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Checking in with IBM’s Cloud After the SoftLayer Acquisition

Tue, 11/05/2013 - 4:35pm
Ben Munson

IBM’s not new to the cloud. The IT giant began accelerating its efforts in 2009. But in the competitive public cloud landscape as it is now, with Amazon on the tips of everyone’s tongue and major carriers like Verizon floating their own clouds, IBM has a new ally in recently acquired SoftLayer.

IBM focuses on more than just public cloud, working behind and outside firewalls to deliver a whole-stack solution incorporating software, infrastructure, applications, services, etc. The company holds the idea that efficiencies gained in the cloud can make IT and overall business better for customers. And with those thoughts in mind, IBM saw a chance to move faster on that strategy by acquiring SoftLayer, which it snapped up for $2 billion last summer.

“[SoftLayer] was already doing things that were in our roadmap,” said Ric Telford, vice president of cloud services at IBM. “But SoftLayer was doing a lot of things we weren’t doing and that really no one in the industry was doing.”

Specifically, Telford said IBM noticed what SoftLayer was doing with bare-metal provisioning. SoftLayer virtualizes machines and lets customers pay as they go, which Telford said there’s a lot of value in, but the company also allows for the provisioning entire servers out of the cloud, allowing for more control and single-tenant situations for optimal performance.

Telford said that option has been good for some of IBM’s enterprise customers looking for a cloud option but unable to use virtual machines because they had not virtualized their workloads. With SoftLayer, those big enterprises can just port it over and Telford said SoftLayer’s infrastructure focus leads well into IBM’s on-going cloud efforts.

“Having a more robust, globally consistent, highly programmable, most open Infrastructure-as-a-Service on the market and having that level of control gives not only our customers but other parts of IBM, that are building on top of SoftLayer, the ability to deliver some really interesting capabilities from the IBM cloud,” Telford said.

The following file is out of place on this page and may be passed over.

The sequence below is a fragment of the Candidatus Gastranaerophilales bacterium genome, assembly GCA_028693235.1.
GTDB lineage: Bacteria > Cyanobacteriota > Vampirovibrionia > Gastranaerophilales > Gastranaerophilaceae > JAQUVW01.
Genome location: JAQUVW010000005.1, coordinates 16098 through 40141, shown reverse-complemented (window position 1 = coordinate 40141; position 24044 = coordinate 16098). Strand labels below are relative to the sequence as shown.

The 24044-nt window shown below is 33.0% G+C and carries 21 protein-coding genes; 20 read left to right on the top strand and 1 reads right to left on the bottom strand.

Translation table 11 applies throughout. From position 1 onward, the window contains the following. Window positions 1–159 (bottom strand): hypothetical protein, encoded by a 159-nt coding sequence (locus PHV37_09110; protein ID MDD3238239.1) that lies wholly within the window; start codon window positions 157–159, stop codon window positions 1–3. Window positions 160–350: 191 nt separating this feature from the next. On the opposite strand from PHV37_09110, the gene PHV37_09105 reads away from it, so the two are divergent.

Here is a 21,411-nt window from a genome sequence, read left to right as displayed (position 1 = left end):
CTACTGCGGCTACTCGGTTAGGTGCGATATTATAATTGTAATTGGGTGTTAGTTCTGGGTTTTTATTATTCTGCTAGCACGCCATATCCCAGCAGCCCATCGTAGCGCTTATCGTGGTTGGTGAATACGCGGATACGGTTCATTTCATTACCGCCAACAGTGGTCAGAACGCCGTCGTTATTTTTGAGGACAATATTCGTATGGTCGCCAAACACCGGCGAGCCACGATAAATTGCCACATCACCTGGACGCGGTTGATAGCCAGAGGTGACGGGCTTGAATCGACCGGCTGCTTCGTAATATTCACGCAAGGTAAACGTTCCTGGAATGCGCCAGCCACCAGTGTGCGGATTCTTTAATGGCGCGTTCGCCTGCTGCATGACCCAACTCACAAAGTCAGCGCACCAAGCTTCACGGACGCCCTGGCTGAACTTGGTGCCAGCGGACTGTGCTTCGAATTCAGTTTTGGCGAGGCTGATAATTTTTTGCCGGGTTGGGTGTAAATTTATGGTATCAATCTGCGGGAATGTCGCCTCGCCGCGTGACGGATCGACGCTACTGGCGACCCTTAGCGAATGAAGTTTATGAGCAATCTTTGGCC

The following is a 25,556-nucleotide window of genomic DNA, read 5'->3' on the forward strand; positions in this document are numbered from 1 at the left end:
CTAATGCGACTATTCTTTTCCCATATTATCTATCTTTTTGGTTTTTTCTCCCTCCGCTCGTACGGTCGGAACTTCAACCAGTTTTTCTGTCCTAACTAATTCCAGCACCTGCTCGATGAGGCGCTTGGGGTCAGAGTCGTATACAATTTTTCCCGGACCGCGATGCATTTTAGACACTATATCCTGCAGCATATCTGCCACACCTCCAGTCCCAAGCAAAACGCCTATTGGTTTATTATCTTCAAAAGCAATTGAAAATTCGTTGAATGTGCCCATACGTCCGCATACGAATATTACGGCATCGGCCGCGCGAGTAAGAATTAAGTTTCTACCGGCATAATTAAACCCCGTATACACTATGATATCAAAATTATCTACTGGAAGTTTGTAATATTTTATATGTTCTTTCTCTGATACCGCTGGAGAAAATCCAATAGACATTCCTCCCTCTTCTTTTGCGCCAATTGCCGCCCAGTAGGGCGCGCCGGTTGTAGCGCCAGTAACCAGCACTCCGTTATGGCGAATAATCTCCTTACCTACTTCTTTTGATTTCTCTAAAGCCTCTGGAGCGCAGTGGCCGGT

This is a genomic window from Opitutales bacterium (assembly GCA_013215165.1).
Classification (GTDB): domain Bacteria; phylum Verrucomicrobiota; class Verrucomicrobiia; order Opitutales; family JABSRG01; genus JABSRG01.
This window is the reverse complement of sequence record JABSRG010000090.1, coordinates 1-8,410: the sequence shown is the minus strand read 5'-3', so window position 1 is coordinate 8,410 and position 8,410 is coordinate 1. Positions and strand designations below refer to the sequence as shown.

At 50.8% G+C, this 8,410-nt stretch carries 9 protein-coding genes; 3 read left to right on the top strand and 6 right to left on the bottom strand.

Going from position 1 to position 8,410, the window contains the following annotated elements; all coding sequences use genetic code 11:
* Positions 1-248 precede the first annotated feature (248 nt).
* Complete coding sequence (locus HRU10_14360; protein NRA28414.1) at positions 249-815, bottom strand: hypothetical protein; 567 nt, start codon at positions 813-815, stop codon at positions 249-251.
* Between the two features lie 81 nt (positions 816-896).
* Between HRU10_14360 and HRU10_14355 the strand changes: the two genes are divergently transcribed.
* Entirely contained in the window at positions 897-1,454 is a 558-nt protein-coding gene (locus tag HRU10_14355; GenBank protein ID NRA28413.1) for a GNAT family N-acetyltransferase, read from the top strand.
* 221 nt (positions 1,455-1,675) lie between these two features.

Telford thinks the SoftLayer acquisition is working out even better than he imagined, pointing to IBM’s third-quarter numbers that highlighted $1 billion in cloud business, up and down the stack, private and public.

Adding to IBM’s more than 100 SaaS offerings, the SoftLayer acquisition and integration has enabled IBM to more easily move more of its licensed software offerings into the cloud as well. SoftLayer’s cloud capabilities have also showed up in IBM’s recently expanded cloud portfolio like the Social Learning platform, a collaborative and educational solution that has been deployed in health care and that Telford said could move to other verticals as well.

Speaking with InfoWorld, SoftLayer CEO Lance Crosby was also enthusiastic about the growth in reach of the newly teamed SoftLayer and IBM, saying he expects massive cloud expansion from IBM over the next 24 months.

Telford confirmed that there are multiple cloud initiatives that IBM has its eye on including continuing to grow SoftLayer’s customer base of small and medium businesses.

“We’re not doing anything to change or inhibit the way that SoftLayer continues to support its existing customer base,” Telford said.

In addition, IBM will keep introducing SoftLayer to its clients and continue building an ecosystem around SoftLayer so that other software or hosting companies can build on top of SoftLayer.

Looking forward at the cloud space as a whole, Telford pointed to a study IBM recently did, questioning tastemakers about where they see their investments in cloud going and a resounding opinion dealt needing more customization in terms of composable services and APIs from the cloud.

“They’re saying ‘Give me more granular services and let me compose my business processes and applications,’” Telford said. “Taking the cloud concept down to these composable services and then having tooling that allows them to aggregate and create their own business process; that whole concept is really the foundation for what IBM believes is the next big thing in cloud.”

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